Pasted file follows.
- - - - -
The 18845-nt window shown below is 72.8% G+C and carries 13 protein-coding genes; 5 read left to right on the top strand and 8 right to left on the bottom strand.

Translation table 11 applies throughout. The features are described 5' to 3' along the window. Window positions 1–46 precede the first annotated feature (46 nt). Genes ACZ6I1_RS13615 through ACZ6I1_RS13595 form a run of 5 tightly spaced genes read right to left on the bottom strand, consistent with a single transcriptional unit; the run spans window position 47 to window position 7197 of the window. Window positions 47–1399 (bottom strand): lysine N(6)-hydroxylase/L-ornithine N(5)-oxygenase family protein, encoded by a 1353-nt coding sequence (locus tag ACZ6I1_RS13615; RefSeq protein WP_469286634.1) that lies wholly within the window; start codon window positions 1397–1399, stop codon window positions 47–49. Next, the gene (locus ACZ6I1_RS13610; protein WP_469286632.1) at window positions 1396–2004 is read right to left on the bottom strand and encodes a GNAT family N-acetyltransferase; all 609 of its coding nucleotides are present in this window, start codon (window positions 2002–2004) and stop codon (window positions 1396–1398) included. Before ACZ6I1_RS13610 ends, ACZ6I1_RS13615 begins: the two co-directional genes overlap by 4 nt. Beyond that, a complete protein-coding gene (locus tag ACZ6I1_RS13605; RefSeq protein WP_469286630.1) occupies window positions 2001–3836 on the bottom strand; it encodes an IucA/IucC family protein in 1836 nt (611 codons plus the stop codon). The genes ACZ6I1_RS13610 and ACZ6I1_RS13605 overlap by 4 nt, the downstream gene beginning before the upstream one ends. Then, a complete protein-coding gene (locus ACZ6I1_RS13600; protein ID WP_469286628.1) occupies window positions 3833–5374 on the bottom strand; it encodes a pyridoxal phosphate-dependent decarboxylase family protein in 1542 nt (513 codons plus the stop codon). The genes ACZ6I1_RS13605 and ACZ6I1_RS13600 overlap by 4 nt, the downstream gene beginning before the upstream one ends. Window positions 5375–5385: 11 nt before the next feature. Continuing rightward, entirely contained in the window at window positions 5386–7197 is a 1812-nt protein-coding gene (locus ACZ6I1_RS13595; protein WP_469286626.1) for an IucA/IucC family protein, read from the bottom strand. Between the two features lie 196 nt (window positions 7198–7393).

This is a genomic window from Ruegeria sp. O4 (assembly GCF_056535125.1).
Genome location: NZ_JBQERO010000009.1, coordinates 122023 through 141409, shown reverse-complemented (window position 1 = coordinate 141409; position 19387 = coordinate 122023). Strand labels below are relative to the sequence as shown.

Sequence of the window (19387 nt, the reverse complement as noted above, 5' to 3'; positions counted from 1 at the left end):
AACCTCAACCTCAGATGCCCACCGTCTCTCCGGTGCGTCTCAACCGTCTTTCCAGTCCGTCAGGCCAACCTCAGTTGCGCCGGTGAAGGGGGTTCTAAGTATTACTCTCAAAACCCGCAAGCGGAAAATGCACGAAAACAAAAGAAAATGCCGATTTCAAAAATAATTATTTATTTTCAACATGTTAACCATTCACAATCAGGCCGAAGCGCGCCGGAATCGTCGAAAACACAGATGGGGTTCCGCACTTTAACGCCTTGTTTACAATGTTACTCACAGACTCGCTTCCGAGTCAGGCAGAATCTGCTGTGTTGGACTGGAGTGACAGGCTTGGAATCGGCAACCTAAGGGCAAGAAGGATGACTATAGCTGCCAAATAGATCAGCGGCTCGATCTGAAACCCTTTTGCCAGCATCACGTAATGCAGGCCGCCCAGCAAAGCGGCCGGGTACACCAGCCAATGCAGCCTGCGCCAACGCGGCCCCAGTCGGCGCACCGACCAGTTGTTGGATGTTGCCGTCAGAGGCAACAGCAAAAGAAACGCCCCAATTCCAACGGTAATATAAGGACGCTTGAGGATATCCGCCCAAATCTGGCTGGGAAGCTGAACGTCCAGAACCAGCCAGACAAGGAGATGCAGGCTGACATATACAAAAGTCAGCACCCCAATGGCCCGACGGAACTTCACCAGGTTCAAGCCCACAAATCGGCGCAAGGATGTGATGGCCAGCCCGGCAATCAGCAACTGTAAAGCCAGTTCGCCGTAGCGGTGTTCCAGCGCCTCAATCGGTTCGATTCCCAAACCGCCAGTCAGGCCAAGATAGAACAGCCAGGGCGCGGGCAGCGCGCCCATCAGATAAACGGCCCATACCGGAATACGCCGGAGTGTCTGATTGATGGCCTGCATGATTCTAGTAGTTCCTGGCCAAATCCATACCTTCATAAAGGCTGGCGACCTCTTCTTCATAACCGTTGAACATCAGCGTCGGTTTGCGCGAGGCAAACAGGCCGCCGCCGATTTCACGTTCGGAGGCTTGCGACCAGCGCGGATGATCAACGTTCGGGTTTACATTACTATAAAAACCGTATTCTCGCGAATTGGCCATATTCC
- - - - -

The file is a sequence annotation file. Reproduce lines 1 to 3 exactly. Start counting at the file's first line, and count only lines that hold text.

The 18845-nt window shown below is 72.8% G+C and carries 13 protein-coding genes; 5 read left to right on the top strand and 8 right to left on the bottom strand.

Translation table 11 applies throughout. The features are described 5' to 3' along the window. Window positions 1–46 precede the first annotated feature (46 nt). Genes ACZ6I1_RS13615 through ACZ6I1_RS13595 form a run of 5 tightly spaced genes read right to left on the bottom strand, consistent with a single transcriptional unit; the run spans window position 47 to window position 7197 of the window. Window positions 47–1399 (bottom strand): lysine N(6)-hydroxylase/L-ornithine N(5)-oxygenase family protein, encoded by a 1353-nt coding sequence (locus tag ACZ6I1_RS13615; RefSeq protein WP_469286634.1) that lies wholly within the window; start codon window positions 1397–1399, stop codon window positions 47–49. Next, the gene (locus ACZ6I1_RS13610; protein WP_469286632.1) at window positions 1396–2004 is read right to left on the bottom strand and encodes a GNAT family N-acetyltransferase; all 609 of its coding nucleotides are present in this window, start codon (window positions 2002–2004) and stop codon (window positions 1396–1398) included. Before ACZ6I1_RS13610 ends, ACZ6I1_RS13615 begins: the two co-directional genes overlap by 4 nt. Beyond that, a complete protein-coding gene (locus tag ACZ6I1_RS13605; RefSeq protein WP_469286630.1) occupies window positions 2001–3836 on the bottom strand; it encodes an IucA/IucC family protein in 1836 nt (611 codons plus the stop codon). The genes ACZ6I1_RS13610 and ACZ6I1_RS13605 overlap by 4 nt, the downstream gene beginning before the upstream one ends. Then, a complete protein-coding gene (locus ACZ6I1_RS13600; protein ID WP_469286628.1) occupies window positions 3833–5374 on the bottom strand; it encodes a pyridoxal phosphate-dependent decarboxylase family protein in 1542 nt (513 codons plus the stop codon). The genes ACZ6I1_RS13605 and ACZ6I1_RS13600 overlap by 4 nt, the downstream gene beginning before the upstream one ends. Window positions 5375–5385: 11 nt before the next feature. Continuing rightward, entirely contained in the window at window positions 5386–7197 is a 1812-nt protein-coding gene (locus ACZ6I1_RS13595; protein WP_469286626.1) for an IucA/IucC family protein, read from the bottom strand. Between the two features lie 196 nt (window positions 7198–7393).

This is a genomic window from Ruegeria sp. O4 (assembly GCF_056535125.1).